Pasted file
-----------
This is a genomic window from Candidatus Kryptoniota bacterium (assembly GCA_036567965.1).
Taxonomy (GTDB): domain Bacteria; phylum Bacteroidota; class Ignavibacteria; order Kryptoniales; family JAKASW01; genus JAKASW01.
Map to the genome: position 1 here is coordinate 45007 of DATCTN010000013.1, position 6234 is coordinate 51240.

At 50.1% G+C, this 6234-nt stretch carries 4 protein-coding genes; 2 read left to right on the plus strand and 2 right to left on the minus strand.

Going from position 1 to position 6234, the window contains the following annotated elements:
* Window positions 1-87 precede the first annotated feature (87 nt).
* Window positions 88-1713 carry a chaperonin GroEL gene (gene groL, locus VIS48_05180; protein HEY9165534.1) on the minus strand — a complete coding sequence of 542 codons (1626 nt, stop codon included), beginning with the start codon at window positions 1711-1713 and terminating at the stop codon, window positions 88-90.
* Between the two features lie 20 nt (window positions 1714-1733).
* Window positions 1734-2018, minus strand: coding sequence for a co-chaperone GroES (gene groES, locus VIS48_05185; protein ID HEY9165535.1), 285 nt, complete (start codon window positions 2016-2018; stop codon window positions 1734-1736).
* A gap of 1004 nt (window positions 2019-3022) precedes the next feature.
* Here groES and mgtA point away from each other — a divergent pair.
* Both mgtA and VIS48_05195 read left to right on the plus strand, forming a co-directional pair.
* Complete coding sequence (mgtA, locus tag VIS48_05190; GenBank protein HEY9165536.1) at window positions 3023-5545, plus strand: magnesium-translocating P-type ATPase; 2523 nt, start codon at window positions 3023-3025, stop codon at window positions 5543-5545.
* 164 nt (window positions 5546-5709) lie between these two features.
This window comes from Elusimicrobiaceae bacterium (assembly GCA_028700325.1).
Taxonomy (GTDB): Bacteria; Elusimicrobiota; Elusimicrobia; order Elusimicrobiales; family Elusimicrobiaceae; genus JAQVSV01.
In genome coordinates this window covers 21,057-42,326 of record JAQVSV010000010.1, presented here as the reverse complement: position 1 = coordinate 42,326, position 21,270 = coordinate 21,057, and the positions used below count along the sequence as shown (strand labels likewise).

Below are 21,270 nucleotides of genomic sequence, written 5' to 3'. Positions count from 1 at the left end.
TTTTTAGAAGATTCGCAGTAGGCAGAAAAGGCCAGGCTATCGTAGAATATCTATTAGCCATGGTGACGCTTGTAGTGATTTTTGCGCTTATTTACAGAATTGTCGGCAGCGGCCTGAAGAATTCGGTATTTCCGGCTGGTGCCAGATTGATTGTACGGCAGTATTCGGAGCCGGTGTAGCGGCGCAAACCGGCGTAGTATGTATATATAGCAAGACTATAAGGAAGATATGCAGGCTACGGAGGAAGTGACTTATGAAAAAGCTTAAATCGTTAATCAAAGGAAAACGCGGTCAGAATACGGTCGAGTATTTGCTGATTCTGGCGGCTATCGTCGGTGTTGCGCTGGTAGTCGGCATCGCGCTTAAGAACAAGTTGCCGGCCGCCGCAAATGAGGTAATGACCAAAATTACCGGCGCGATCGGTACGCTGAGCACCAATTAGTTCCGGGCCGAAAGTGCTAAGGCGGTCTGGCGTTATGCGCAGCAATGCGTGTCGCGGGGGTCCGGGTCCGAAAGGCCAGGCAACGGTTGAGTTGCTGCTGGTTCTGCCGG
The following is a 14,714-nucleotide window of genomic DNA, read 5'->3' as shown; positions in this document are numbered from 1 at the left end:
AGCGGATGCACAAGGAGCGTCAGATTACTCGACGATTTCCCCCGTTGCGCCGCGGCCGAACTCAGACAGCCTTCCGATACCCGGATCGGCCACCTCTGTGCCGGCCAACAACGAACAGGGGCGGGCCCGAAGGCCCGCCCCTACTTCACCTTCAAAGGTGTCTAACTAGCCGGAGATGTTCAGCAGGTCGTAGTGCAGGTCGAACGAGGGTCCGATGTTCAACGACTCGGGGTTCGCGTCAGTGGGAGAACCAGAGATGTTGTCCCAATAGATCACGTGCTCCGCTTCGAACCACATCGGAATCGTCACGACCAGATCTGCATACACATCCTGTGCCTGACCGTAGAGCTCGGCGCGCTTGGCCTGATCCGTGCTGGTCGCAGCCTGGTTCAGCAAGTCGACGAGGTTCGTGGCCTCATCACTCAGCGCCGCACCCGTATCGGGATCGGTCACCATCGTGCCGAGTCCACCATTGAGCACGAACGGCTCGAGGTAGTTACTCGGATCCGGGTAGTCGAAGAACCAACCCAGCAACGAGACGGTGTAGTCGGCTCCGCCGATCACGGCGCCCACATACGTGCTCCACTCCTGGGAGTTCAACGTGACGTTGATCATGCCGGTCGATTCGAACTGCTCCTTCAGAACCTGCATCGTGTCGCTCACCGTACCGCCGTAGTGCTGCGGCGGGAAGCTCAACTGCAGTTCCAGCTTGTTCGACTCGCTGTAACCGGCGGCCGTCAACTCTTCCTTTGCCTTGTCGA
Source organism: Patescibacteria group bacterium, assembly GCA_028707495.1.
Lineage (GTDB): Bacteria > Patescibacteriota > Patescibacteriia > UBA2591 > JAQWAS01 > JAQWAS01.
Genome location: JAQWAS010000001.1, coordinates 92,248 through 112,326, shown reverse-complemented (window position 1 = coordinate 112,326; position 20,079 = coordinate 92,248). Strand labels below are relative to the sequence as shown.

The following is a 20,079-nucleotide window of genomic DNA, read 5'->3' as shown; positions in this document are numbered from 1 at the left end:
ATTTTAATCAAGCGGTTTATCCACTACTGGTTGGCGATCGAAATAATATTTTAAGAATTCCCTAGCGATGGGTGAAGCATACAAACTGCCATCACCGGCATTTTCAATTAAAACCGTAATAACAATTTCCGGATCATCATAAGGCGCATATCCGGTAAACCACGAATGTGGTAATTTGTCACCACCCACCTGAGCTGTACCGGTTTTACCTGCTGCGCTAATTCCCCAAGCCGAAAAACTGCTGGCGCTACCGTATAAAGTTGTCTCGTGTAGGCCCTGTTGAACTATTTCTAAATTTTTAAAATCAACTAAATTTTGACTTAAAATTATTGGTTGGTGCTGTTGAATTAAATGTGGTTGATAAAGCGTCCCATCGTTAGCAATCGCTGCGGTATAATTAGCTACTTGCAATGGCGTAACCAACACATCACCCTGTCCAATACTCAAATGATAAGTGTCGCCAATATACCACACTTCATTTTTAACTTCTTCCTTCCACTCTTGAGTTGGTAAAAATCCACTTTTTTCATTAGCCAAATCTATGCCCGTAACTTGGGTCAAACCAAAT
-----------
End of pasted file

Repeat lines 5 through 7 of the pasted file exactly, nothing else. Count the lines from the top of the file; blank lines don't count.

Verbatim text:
Going from position 1 to position 6234, the window contains the following annotated elements:
* Window positions 1-87 precede the first annotated feature (87 nt).
* Window positions 88-1713 carry a chaperonin GroEL gene (gene groL, locus VIS48_05180; protein HEY9165534.1) on the minus strand — a complete coding sequence of 542 codons (1626 nt, stop codon included), beginning with the start codon at window positions 1711-1713 and terminating at the stop codon, window positions 88-90.